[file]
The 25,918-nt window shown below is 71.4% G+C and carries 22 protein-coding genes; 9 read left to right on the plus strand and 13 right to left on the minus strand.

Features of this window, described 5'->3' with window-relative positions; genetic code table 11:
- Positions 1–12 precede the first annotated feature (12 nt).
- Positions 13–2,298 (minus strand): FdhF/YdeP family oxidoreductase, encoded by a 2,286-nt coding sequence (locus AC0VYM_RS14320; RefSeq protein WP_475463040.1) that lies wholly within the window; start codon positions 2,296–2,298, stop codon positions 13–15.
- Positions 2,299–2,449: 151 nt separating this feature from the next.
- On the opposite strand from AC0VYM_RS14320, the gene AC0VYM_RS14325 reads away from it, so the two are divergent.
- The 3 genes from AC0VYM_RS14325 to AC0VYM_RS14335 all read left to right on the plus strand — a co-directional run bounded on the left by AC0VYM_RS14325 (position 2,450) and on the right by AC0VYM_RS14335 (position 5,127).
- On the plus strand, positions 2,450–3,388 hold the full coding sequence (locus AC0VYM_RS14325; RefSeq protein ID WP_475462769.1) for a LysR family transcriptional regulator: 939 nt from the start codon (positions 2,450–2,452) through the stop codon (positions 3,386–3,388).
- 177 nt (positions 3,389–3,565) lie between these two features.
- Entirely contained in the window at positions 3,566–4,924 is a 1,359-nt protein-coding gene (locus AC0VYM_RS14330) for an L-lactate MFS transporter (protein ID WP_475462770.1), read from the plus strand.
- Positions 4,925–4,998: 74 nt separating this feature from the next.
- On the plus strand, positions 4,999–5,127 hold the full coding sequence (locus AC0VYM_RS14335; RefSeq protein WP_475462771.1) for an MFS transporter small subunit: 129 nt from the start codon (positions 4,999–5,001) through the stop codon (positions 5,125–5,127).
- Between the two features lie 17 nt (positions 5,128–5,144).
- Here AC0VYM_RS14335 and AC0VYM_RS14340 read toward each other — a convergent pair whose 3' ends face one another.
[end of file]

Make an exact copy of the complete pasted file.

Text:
The 25,918-nt window shown below is 71.4% G+C and carries 22 protein-coding genes; 9 read left to right on the plus strand and 13 right to left on the minus strand.

Features of this window, described 5'->3' with window-relative positions; genetic code table 11:
- Positions 1–12 precede the first annotated feature (12 nt).
- Positions 13–2,298 (minus strand): FdhF/YdeP family oxidoreductase, encoded by a 2,286-nt coding sequence (locus AC0VYM_RS14320; RefSeq protein WP_475463040.1) that lies wholly within the window; start codon positions 2,296–2,298, stop codon positions 13–15.
- Positions 2,299–2,449: 151 nt separating this feature from the next.
- On the opposite strand from AC0VYM_RS14320, the gene AC0VYM_RS14325 reads away from it, so the two are divergent.
- The 3 genes from AC0VYM_RS14325 to AC0VYM_RS14335 all read left to right on the plus strand — a co-directional run bounded on the left by AC0VYM_RS14325 (position 2,450) and on the right by AC0VYM_RS14335 (position 5,127).
- On the plus strand, positions 2,450–3,388 hold the full coding sequence (locus AC0VYM_RS14325; RefSeq protein ID WP_475462769.1) for a LysR family transcriptional regulator: 939 nt from the start codon (positions 2,450–2,452) through the stop codon (positions 3,386–3,388).
- 177 nt (positions 3,389–3,565) lie between these two features.
- Entirely contained in the window at positions 3,566–4,924 is a 1,359-nt protein-coding gene (locus AC0VYM_RS14330) for an L-lactate MFS transporter (protein ID WP_475462770.1), read from the plus strand.
- Positions 4,925–4,998: 74 nt separating this feature from the next.
- On the plus strand, positions 4,999–5,127 hold the full coding sequence (locus AC0VYM_RS14335; RefSeq protein WP_475462771.1) for an MFS transporter small subunit: 129 nt from the start codon (positions 4,999–5,001) through the stop codon (positions 5,125–5,127).
- Between the two features lie 17 nt (positions 5,128–5,144).
- Here AC0VYM_RS14335 and AC0VYM_RS14340 read toward each other — a convergent pair whose 3' ends face one another.